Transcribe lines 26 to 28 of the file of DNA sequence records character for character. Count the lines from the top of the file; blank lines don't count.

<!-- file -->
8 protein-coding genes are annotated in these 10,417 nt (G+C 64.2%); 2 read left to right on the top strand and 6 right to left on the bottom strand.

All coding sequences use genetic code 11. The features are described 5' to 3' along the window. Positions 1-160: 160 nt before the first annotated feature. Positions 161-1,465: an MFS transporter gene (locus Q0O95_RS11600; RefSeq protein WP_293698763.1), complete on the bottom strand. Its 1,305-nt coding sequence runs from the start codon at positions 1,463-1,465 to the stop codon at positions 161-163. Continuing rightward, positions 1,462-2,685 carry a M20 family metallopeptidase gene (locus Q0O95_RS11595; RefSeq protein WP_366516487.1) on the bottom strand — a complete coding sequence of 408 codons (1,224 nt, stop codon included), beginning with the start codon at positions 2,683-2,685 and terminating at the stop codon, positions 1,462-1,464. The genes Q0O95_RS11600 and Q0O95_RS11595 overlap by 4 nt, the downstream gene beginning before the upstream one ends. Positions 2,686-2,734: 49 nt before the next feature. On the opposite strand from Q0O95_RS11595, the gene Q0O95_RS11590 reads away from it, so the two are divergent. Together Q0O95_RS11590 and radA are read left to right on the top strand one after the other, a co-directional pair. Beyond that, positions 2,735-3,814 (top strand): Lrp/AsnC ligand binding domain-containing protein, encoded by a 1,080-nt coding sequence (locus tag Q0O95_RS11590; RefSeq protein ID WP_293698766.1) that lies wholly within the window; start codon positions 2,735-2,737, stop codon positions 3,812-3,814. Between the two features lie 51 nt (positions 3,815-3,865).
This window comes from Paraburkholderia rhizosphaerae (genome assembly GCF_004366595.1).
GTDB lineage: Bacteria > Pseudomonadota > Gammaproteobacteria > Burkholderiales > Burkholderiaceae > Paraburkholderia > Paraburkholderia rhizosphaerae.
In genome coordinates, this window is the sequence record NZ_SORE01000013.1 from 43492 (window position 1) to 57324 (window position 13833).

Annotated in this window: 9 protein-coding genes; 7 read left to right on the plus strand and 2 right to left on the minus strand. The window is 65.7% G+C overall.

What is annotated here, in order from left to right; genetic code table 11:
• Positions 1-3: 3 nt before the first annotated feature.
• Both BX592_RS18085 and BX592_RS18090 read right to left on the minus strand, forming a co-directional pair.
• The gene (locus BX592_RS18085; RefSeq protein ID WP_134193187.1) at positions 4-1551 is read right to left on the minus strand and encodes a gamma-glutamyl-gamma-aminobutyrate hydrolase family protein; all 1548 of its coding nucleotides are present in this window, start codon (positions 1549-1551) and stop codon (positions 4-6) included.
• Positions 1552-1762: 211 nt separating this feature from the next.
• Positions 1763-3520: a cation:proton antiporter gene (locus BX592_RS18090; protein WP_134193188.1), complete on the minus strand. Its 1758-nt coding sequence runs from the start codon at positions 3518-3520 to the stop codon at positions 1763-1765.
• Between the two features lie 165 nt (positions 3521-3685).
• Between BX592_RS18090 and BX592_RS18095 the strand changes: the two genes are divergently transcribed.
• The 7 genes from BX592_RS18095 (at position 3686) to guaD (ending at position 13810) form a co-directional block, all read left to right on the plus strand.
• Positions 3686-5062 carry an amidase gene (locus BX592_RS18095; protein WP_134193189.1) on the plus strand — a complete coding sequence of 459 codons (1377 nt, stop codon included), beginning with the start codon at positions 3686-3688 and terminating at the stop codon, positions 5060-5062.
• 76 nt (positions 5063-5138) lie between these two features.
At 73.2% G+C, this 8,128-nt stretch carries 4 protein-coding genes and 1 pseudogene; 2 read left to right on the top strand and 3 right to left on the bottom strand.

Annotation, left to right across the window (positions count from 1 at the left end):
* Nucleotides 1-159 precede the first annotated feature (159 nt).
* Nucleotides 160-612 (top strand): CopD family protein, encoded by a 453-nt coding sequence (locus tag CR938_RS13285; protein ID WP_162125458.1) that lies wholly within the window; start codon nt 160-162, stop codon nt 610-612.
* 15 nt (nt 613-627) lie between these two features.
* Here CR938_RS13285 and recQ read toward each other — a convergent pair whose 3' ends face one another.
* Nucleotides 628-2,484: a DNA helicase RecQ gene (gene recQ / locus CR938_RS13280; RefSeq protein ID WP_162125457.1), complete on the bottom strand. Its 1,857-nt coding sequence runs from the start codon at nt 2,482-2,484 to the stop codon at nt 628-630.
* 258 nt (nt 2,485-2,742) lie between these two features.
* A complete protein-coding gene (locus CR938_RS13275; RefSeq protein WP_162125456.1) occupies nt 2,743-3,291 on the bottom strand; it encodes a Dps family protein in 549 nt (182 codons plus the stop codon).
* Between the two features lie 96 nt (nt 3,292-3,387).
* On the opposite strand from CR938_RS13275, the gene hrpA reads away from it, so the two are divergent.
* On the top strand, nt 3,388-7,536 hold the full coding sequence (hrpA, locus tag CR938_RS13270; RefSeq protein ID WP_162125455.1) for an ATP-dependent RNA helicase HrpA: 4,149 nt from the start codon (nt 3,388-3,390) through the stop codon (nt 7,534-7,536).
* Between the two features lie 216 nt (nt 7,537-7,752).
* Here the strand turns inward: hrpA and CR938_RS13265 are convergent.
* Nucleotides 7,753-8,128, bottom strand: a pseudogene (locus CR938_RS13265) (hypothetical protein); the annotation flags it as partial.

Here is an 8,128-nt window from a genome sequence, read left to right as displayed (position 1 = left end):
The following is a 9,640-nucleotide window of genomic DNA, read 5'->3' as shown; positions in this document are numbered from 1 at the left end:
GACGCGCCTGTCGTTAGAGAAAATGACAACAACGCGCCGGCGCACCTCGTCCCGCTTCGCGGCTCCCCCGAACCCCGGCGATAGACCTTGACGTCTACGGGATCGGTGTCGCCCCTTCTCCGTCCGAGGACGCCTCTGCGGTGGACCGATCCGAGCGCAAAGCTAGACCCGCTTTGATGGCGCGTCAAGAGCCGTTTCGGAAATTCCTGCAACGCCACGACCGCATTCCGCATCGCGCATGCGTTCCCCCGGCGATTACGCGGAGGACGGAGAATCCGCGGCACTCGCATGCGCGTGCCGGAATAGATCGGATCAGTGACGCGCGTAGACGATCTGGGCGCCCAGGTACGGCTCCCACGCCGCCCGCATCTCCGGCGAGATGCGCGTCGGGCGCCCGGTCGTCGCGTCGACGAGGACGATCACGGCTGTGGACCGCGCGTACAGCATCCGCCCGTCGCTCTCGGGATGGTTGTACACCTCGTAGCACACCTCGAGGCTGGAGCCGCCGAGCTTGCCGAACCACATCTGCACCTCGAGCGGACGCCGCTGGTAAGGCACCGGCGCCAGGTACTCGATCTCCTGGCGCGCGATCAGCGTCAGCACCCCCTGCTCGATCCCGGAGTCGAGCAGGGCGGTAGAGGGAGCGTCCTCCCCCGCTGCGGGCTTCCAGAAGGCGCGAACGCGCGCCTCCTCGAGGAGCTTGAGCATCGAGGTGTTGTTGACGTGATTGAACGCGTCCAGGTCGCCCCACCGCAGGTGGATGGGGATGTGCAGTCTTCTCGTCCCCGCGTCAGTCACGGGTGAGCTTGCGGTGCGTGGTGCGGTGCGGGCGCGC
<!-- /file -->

* A complete protein-coding gene (locus CR938_RS13275; RefSeq protein WP_162125456.1) occupies nt 2,743-3,291 on the bottom strand; it encodes a Dps family protein in 549 nt (182 codons plus the stop codon).
* Between the two features lie 96 nt (nt 3,292-3,387).
* On the opposite strand from CR938_RS13275, the gene hrpA reads away from it, so the two are divergent.